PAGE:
INDIANAPOLIS (WISH) - Doug Aldridge watched the news conference online and shook his head.
"It's like a bad soap opera when one thing happens, then comes another twist," he said.
He watched Marion County Prosecutor Terry Curry announce that Mark Leonard - one of the suspects in the Richmond Hill explosion event - is accused of trying to hire someone to kill a potential witness in the case.
Aldridge, who has lived in Richmond Hill for 11 years and serves as the neighborhood Crime Watch coordinator, said these latest developments literally make his chest hurt.
"We have lived the last couple months with just one thing after another after another. Something like that pops up on TV - it's just like what else can go wrong? I mean this just won't go away," he said.
Leonard, along with Monserrate Shirley and Robert Leonard, were each charged late last year with two counts of murder and dozens of arson charges for the November blast caused by ignition of natural gas that killed two neighbors, Dion and Jennifer Longworth , and irreparably damaged dozens of homes. Investigators say the three filled Shirley's home with natural gas hoping to destroy it and collect insurance money.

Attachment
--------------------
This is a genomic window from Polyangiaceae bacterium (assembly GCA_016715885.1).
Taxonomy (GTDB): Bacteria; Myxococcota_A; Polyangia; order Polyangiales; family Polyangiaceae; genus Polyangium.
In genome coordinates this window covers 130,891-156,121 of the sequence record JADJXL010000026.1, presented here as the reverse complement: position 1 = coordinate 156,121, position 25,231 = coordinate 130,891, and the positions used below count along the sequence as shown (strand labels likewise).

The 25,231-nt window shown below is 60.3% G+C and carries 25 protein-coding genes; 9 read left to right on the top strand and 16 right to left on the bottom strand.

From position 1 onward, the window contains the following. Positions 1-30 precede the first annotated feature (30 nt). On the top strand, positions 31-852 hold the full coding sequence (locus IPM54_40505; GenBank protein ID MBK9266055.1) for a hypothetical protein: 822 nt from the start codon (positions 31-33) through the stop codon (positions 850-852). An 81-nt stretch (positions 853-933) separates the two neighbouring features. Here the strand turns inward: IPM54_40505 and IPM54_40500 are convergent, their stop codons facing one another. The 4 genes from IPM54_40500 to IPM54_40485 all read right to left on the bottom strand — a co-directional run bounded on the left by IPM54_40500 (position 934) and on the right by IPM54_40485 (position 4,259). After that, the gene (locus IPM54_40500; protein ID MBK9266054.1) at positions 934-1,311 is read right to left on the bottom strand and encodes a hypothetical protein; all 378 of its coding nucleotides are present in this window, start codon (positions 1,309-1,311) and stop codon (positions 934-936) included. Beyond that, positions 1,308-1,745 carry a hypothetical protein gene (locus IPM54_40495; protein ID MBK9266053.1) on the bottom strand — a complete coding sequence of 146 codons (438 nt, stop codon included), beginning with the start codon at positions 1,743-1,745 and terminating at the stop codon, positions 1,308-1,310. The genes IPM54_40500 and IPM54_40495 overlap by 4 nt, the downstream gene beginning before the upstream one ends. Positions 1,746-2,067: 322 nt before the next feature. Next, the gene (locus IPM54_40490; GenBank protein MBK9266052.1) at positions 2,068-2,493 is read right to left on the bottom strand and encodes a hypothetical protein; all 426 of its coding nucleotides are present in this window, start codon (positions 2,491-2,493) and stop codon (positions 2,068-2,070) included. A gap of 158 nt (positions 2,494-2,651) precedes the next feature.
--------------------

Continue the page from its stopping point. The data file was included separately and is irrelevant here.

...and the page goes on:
What's left of Shirley's home along with the Longworth's is cordoned off by fencing in an effort to preserve evidence. The charred vehicles and debris remains a constant reminder of that night.
For sale signs dot the landscape and windows are still boarded up.
Aldridge just learned this week he will need all new siding on his home.
But there are also signs of healing.
Two families who lost their homes are now rebuilding. And several families have already moved back in after extensive repairs.
"This is not going to go away anytime soon but we're fortunate we're still there and we just have to help the people who live here try to get back to normal," Aldridge said.
Aldridge credited local, state and federal investigators with doing "a wonderful job" with the case – including the latest charge against Mark Leonard.
If the allegation is true, "this is the act of a very desperate man," he said.
Asked for his reaction after the announcement, Craig Fall said he's ready to move on.
"I've had all the emotions you can imagine – shock, anger, depression during this whole time," Fall said.
He and his family just moved back into their home after nearly four months of repair work.
"We're just ready to move on with our lives and let the attorneys and police do their job … we want justice – not just for us – but the whole neighborhood especially because everybody's had loss, he said.
A winter storm warning is in effect for most of Central Indiana.
It's very rare that a single person can reach across national, racial, and spiritual borders to bring such hope and healing.
Dispatchers with Indiana State Police say a vehicle left the roadway Thursday night off of Interstate 69.